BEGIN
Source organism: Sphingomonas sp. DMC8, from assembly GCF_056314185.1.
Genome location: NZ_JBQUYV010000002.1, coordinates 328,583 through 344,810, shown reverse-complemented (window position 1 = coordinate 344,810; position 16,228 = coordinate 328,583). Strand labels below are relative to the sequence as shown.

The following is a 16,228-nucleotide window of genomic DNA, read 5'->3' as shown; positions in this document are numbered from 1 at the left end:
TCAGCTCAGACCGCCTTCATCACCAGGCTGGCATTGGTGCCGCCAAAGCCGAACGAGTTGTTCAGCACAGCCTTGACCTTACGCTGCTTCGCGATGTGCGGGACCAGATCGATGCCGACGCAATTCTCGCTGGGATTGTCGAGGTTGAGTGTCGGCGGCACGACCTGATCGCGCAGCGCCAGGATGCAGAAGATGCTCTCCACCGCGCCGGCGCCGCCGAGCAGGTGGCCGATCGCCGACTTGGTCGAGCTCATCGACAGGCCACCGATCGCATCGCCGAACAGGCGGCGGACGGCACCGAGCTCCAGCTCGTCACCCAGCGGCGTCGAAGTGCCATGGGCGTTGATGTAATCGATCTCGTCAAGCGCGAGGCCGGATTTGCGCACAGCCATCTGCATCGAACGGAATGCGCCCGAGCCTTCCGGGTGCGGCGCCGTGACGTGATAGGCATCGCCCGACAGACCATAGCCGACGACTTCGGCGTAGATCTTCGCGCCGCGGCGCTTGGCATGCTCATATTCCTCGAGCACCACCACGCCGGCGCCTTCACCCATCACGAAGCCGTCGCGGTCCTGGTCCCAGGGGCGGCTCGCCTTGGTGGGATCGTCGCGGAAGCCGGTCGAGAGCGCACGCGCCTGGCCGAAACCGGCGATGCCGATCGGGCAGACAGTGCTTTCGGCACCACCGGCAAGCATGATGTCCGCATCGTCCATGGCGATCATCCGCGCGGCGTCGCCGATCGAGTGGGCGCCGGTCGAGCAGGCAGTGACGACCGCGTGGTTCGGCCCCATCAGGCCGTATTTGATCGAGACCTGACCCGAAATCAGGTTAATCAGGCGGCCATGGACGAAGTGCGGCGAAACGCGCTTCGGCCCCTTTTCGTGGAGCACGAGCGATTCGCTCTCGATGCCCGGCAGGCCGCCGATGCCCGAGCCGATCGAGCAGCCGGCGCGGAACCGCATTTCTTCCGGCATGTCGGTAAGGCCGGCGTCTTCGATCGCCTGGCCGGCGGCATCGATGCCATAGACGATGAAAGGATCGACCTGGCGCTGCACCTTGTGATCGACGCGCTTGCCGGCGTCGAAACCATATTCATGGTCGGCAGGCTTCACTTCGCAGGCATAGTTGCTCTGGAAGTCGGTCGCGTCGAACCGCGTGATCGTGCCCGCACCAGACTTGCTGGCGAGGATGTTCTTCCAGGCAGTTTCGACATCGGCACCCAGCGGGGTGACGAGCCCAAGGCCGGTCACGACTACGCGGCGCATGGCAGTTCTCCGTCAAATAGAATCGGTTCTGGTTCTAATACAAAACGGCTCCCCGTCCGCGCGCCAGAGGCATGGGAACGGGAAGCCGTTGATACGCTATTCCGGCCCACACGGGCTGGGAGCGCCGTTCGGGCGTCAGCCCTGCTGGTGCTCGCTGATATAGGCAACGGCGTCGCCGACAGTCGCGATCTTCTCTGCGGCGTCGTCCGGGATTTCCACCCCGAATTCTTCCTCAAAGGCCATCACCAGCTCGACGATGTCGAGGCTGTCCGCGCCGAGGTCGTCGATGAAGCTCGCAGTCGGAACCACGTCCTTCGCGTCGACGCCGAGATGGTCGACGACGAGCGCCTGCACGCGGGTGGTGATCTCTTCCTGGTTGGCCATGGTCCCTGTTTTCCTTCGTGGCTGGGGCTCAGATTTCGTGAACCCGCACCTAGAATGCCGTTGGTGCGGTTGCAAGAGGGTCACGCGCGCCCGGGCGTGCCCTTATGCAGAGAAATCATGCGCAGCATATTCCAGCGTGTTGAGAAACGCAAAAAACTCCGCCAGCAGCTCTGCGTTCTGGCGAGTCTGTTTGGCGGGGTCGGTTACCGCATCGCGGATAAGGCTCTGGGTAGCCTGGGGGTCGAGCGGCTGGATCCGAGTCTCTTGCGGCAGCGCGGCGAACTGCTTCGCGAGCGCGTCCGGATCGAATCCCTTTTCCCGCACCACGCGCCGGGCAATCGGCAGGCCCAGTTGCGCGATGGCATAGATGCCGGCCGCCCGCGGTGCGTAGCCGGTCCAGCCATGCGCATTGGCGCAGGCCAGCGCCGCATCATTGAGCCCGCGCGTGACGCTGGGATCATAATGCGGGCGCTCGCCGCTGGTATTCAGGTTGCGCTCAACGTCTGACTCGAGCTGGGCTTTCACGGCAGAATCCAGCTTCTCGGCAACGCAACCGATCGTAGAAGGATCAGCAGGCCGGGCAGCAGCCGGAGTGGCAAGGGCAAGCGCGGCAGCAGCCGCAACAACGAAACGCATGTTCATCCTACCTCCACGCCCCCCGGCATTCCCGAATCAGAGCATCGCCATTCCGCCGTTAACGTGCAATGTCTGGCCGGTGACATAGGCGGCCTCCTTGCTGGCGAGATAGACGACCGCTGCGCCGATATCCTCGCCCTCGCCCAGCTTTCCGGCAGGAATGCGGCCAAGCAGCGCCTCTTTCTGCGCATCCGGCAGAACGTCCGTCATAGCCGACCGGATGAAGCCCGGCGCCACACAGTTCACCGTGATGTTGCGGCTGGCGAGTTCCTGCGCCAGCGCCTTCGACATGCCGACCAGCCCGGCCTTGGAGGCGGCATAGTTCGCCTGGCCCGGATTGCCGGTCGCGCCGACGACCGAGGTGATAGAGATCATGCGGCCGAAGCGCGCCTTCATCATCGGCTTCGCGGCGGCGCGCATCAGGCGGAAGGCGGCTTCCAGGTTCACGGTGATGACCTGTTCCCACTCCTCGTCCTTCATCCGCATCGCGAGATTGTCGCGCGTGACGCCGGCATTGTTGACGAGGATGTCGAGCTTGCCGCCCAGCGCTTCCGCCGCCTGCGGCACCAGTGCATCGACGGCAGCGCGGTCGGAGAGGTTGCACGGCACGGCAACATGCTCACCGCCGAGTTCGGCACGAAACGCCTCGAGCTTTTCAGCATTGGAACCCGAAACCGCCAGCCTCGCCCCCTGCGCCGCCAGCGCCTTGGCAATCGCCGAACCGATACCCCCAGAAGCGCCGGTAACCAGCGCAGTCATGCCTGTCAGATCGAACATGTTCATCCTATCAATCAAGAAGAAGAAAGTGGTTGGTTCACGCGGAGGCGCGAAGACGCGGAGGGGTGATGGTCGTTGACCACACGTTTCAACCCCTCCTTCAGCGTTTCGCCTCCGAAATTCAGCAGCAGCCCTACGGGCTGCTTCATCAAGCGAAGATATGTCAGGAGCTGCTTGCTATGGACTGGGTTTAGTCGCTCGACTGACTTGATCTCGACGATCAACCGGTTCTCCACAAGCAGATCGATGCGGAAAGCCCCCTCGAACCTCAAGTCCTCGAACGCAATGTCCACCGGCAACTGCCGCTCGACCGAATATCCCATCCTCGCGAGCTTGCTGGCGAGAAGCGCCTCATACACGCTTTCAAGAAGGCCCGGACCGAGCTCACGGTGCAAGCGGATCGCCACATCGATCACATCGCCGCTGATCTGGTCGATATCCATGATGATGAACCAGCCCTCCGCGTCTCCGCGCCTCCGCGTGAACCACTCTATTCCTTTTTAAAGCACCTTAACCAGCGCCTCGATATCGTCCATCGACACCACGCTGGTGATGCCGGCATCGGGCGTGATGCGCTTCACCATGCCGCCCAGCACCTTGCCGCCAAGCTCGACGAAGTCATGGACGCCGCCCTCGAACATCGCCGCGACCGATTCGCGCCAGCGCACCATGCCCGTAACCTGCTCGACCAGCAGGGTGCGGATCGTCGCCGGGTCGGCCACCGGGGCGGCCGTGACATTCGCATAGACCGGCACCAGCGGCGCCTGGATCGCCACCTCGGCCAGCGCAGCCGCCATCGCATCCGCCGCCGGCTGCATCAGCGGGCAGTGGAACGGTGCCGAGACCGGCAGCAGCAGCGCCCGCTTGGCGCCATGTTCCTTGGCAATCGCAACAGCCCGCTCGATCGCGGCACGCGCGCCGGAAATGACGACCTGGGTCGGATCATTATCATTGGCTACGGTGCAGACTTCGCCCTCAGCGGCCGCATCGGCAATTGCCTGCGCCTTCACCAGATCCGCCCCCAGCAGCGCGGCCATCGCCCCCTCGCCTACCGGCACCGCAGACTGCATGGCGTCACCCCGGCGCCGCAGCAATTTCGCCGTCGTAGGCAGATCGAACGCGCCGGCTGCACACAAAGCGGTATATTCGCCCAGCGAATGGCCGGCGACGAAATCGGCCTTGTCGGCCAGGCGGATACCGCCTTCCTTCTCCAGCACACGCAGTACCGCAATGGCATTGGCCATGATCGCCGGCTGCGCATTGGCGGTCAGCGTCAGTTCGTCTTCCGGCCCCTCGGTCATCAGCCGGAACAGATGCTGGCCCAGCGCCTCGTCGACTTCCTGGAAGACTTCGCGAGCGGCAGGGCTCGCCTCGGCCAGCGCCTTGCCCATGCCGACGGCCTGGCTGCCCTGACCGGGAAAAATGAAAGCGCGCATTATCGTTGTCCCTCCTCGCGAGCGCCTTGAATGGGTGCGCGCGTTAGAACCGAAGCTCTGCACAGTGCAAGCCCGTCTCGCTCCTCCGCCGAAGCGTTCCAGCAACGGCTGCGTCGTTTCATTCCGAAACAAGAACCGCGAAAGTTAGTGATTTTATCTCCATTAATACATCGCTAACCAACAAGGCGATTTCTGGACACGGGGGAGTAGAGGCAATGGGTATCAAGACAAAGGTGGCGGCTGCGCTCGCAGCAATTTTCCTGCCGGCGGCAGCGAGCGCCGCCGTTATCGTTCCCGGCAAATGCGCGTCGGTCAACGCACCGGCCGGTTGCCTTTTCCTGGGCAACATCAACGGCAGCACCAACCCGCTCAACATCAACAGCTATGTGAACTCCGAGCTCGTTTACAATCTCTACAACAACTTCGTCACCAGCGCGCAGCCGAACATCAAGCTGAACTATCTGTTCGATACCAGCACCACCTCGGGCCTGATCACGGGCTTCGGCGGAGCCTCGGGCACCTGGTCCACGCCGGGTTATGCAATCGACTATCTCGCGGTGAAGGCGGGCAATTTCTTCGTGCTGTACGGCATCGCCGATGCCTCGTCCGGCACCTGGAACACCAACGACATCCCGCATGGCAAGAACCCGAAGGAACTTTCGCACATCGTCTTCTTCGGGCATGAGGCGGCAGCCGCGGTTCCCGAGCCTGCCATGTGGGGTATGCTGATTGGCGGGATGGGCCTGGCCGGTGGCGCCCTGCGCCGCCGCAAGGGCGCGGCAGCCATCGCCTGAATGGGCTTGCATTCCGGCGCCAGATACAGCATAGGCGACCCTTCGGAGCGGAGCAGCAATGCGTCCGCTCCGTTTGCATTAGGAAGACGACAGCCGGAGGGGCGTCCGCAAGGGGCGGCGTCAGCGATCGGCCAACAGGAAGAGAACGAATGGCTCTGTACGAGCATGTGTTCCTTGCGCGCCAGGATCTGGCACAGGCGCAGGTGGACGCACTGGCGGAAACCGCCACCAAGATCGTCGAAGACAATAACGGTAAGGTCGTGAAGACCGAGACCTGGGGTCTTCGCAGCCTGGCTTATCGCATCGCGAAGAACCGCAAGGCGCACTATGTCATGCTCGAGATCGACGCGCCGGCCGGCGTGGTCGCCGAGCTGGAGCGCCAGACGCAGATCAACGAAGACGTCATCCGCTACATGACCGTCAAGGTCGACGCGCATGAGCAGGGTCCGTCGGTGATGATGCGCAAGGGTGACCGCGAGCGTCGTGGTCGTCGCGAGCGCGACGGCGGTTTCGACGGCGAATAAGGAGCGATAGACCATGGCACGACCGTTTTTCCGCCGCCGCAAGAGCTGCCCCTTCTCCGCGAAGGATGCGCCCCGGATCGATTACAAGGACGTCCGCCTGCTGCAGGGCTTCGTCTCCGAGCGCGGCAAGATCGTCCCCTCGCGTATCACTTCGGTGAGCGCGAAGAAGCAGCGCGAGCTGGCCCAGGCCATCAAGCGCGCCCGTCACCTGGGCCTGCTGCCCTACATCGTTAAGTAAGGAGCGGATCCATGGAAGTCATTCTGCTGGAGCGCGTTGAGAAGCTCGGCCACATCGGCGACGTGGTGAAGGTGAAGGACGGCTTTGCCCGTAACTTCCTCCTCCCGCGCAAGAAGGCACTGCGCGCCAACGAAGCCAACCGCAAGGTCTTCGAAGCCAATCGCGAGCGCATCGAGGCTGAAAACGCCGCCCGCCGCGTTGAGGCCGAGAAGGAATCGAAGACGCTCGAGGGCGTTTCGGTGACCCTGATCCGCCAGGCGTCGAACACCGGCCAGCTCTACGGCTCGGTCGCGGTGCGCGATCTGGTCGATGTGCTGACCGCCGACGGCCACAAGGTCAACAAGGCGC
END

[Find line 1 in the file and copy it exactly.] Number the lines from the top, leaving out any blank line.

Source organism: Sphingomonas sp. DMC8, from assembly GCF_056314185.1.